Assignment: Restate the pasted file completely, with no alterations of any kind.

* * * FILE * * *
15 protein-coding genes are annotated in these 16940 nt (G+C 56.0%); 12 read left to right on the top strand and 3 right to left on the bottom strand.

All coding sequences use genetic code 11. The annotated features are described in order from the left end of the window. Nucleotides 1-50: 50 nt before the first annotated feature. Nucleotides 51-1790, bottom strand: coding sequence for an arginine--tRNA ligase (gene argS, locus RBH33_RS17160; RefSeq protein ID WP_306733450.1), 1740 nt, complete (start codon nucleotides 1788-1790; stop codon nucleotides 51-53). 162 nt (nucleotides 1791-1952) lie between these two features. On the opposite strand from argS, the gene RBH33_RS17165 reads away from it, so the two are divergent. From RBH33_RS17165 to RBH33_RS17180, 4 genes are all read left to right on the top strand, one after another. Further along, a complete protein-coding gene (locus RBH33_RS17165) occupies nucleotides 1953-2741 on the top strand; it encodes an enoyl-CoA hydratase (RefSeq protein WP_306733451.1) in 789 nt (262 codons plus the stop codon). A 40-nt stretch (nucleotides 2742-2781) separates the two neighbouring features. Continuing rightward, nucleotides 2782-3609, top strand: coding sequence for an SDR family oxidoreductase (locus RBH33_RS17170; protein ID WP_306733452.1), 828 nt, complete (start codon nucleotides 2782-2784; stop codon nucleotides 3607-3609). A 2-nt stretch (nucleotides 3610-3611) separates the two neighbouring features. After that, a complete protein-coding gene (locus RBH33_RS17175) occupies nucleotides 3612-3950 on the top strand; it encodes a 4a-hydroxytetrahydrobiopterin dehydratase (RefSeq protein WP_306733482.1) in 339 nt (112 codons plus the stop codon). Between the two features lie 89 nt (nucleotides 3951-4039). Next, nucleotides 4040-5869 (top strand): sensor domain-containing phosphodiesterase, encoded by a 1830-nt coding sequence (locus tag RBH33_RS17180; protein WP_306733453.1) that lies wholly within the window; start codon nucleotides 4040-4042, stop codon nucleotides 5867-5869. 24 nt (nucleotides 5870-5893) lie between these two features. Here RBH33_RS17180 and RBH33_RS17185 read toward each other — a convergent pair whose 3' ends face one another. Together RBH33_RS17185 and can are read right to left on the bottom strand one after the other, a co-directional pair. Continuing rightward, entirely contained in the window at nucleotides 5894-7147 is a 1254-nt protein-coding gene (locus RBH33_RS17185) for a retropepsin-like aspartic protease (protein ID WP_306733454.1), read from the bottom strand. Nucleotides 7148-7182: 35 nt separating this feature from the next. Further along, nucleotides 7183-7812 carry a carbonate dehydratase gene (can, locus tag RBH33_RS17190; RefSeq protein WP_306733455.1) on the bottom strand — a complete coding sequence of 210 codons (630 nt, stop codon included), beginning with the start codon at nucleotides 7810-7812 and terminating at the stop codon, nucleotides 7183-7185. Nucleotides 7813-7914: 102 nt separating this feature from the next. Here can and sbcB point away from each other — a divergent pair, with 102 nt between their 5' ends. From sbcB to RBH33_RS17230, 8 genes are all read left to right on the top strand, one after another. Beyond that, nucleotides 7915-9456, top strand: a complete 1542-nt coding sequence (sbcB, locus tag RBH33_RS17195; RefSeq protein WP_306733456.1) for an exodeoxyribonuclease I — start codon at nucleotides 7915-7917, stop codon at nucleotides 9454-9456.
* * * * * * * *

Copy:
15 protein-coding genes are annotated in these 16940 nt (G+C 56.0%); 12 read left to right on the top strand and 3 right to left on the bottom strand.

All coding sequences use genetic code 11. The annotated features are described in order from the left end of the window. Nucleotides 1-50: 50 nt before the first annotated feature. Nucleotides 51-1790, bottom strand: coding sequence for an arginine--tRNA ligase (gene argS, locus RBH33_RS17160; RefSeq protein ID WP_306733450.1), 1740 nt, complete (start codon nucleotides 1788-1790; stop codon nucleotides 51-53). 162 nt (nucleotides 1791-1952) lie between these two features. On the opposite strand from argS, the gene RBH33_RS17165 reads away from it, so the two are divergent. From RBH33_RS17165 to RBH33_RS17180, 4 genes are all read left to right on the top strand, one after another. Further along, a complete protein-coding gene (locus RBH33_RS17165) occupies nucleotides 1953-2741 on the top strand; it encodes an enoyl-CoA hydratase (RefSeq protein WP_306733451.1) in 789 nt (262 codons plus the stop codon). A 40-nt stretch (nucleotides 2742-2781) separates the two neighbouring features. Continuing rightward, nucleotides 2782-3609, top strand: coding sequence for an SDR family oxidoreductase (locus RBH33_RS17170; protein ID WP_306733452.1), 828 nt, complete (start codon nucleotides 2782-2784; stop codon nucleotides 3607-3609). A 2-nt stretch (nucleotides 3610-3611) separates the two neighbouring features. After that, a complete protein-coding gene (locus RBH33_RS17175) occupies nucleotides 3612-3950 on the top strand; it encodes a 4a-hydroxytetrahydrobiopterin dehydratase (RefSeq protein WP_306733482.1) in 339 nt (112 codons plus the stop codon). Between the two features lie 89 nt (nucleotides 3951-4039). Next, nucleotides 4040-5869 (top strand): sensor domain-containing phosphodiesterase, encoded by a 1830-nt coding sequence (locus tag RBH33_RS17180; protein WP_306733453.1) that lies wholly within the window; start codon nucleotides 4040-4042, stop codon nucleotides 5867-5869. 24 nt (nucleotides 5870-5893) lie between these two features. Here RBH33_RS17180 and RBH33_RS17185 read toward each other — a convergent pair whose 3' ends face one another. Together RBH33_RS17185 and can are read right to left on the bottom strand one after the other, a co-directional pair. Continuing rightward, entirely contained in the window at nucleotides 5894-7147 is a 1254-nt protein-coding gene (locus RBH33_RS17185) for a retropepsin-like aspartic protease (protein ID WP_306733454.1), read from the bottom strand. Nucleotides 7148-7182: 35 nt separating this feature from the next. Further along, nucleotides 7183-7812 carry a carbonate dehydratase gene (can, locus tag RBH33_RS17190; RefSeq protein WP_306733455.1) on the bottom strand — a complete coding sequence of 210 codons (630 nt, stop codon included), beginning with the start codon at nucleotides 7810-7812 and terminating at the stop codon, nucleotides 7183-7185. Nucleotides 7813-7914: 102 nt separating this feature from the next. Here can and sbcB point away from each other — a divergent pair, with 102 nt between their 5' ends. From sbcB to RBH33_RS17230, 8 genes are all read left to right on the top strand, one after another. Beyond that, nucleotides 7915-9456, top strand: a complete 1542-nt coding sequence (sbcB, locus tag RBH33_RS17195; RefSeq protein WP_306733456.1) for an exodeoxyribonuclease I — start codon at nucleotides 7915-7917, stop codon at nucleotides 9454-9456.